FAIRCHILD AIR FORCE BASE, Wash. — Four more personnel based at Fairchild Air Force Base in Spokane County have been indicted as part of an investigation into stolen ammunition.
Court documents name Shawn Robson, Nathaniel A. Richards, Jonah Pierce, and Austin Limacher as plaintiffs. The four were either assigned to the Combat Arms Training Managements section of the 92nd Security Forces Squadron or the Armory at Fairchild.
They join two Sergeants, John I. Sanger and Eric A. Eagleton, who were previously arrested on charges of conspiracy to commit theft of government property, according to The U.S. Attorney’s Office for the Eastern District of Washington.
According to the new indictment, filed on May 3, all six “conspired” to steal military ammunition from Fairchild. The court documents leave open the possibility that more people could still be charged.
“It was a part of the conspiracy that the Defendants, and their known and unknown conspirators, would steal military ammunition, property of the United States to which the Defendants had access by means of their military service, and provide the stolen ammunition to the known and unknown conspirators for their personal use and possession,” court documents say.
The indictment also accused the airmen of falsifying documentation to make it look like the stolen ammunition had been used for official military use.
The indictment indicates “approximately 14,000 rounds of assorted ammunition” was stolen.
According to court documents, the case began with an investigation into Sanger in August of 2021. That investigation was related to two social media accounts where the user "was discussing committing acts of violence to further his political agenda."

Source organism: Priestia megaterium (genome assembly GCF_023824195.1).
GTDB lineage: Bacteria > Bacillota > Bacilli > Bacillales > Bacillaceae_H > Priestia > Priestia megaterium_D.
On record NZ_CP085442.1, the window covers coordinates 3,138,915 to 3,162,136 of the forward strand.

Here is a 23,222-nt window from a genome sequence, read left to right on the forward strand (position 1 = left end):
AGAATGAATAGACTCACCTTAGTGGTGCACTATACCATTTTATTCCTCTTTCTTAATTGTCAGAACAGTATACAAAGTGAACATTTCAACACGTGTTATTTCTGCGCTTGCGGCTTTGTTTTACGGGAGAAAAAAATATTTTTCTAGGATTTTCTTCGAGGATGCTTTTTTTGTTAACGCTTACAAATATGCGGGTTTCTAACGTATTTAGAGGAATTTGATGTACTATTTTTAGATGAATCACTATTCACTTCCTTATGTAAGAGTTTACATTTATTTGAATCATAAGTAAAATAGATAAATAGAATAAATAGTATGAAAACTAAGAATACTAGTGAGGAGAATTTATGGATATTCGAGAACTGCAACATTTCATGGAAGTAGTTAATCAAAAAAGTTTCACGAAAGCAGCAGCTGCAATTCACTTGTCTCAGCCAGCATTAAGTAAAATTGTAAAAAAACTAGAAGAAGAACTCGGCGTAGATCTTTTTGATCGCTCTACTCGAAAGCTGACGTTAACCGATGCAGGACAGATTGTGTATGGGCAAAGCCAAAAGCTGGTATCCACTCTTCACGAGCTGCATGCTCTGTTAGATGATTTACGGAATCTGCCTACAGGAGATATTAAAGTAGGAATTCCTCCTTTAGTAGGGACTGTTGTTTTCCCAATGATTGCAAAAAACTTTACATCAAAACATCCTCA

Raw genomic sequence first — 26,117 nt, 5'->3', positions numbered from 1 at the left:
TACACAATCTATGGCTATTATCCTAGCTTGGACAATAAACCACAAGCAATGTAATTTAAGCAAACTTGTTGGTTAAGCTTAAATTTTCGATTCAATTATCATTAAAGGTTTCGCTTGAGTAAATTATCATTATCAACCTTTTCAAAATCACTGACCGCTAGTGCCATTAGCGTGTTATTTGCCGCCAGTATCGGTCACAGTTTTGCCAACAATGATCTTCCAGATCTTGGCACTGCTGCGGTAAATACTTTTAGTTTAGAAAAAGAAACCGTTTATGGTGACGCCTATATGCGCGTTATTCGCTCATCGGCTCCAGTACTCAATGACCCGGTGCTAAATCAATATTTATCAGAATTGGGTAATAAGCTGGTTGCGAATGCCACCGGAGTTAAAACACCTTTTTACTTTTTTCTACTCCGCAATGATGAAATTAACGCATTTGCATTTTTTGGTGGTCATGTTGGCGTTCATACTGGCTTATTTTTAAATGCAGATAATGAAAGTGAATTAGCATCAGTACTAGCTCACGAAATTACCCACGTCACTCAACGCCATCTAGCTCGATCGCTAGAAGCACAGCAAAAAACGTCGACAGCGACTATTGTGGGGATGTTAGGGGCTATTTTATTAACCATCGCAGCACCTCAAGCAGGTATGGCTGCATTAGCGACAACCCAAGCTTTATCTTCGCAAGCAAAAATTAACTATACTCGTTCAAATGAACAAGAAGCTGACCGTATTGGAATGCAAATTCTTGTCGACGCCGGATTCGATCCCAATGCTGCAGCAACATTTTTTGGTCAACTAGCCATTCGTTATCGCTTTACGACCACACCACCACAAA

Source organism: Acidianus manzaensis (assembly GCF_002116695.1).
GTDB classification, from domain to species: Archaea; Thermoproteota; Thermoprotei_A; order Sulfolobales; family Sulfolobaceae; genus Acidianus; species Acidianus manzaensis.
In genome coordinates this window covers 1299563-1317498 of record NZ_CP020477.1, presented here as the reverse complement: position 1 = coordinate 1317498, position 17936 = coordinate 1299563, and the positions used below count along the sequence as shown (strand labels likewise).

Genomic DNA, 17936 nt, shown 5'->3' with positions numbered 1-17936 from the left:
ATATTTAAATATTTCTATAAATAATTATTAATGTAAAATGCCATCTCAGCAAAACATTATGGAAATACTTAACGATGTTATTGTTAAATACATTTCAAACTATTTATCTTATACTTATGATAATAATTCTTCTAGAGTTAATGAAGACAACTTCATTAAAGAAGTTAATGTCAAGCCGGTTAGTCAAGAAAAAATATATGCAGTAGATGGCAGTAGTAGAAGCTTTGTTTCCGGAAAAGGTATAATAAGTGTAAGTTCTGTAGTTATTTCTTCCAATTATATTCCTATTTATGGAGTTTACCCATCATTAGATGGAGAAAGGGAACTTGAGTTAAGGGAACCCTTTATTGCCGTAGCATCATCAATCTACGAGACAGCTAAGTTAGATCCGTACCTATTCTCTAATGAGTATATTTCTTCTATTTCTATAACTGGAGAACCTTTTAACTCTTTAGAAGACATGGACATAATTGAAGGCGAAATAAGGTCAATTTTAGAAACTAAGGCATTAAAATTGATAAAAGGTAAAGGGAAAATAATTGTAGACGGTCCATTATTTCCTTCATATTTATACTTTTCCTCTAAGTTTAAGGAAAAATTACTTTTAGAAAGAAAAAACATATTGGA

The court documents say that when Sanger was asked on social media on Dec. 2, 2020 "what 'taking our government back' looked like, Sanger responded, 'I think the capital (sic) needs to be seized... No trial or chance to escape.'" On Dec. 6, court documents state Sanger posted, "They defrauded our election system and are still getting away with it. That means this system has run it's (sic) course. People have to die."
As part of the investigation, an active-duty USAF undercover agent was introduced to Sanger.
In early March of 2022, court documents state that Sanger invited the undercover agent to a meetup at Fishtrap Lake shooting range. Sanger allegedly told the agent that several members of the 92nd Security Forces Squadron Combat Arms Training Management (CATM) section "regularly steal USAF ammunition."
On March 12, the agent and Sanger met up with Eagleton. Court documents say Eagleton told the agent he worked at Fairchild in the CATM section.
"Eagleton detailed stealing up to 3,000 rounds in a day and dividing the stolen ammunition between all members of the CATM section. Eagleton stated all members of the CATM section are aware of the ongoing thefts and allow it to occur," according to court documents.
After meeting up with some other people, the undercover agent said they observed three full ammunition cans.
Later in the month, the undercover agent (U/C) and Sanger exchanged text messages that court documents state detailed Sanger's plan to meet Eagleton to receive stolen ammunition from Fairchild AFB. Court documents share a portion of the text messages:
- Sanger: "Eagle (Eagleton) can hook us up with some rounds. Dude's awesome."
- U/C: "Really? How much does he want for them?"
- Sanger: "Nothing. It's stolen."
- U/C: "Seriously? Bro that's awesome. Think we can get them before Saturday's range day?"
- Sanger: "Yeah he's solid man. I'm gonna (sic) get the ammo tomorrow."
Court documents state that on March 29 agents observed Eagleton and Sanger meet in the parking lot of Northern Quest Resort and Casino. Eagleton was seen getting a military-style green ammunition can from the back of his truck and handing the can to Sanger. The meetup was also captured by casino cameras.
Later that day, Sanger texted the undercover agent. Court documents share part of the text exchange:
- Sanger: "But I got the ammo."
- U/C: "nice"
- Sanger: "5.56"
- U/C: "Green"
- Sanger: "No. No mags this time. 394."
Court documents state that Sanger also texted a photo of ammunition that resembled 5.56mm rounds.
The case is being investigated by the FBI’s Seattle Field Office, Inland Northwest Joint Terrorism Task Force (“INJTTF”), and the United States Air Force Office of Special Investigations (OSI).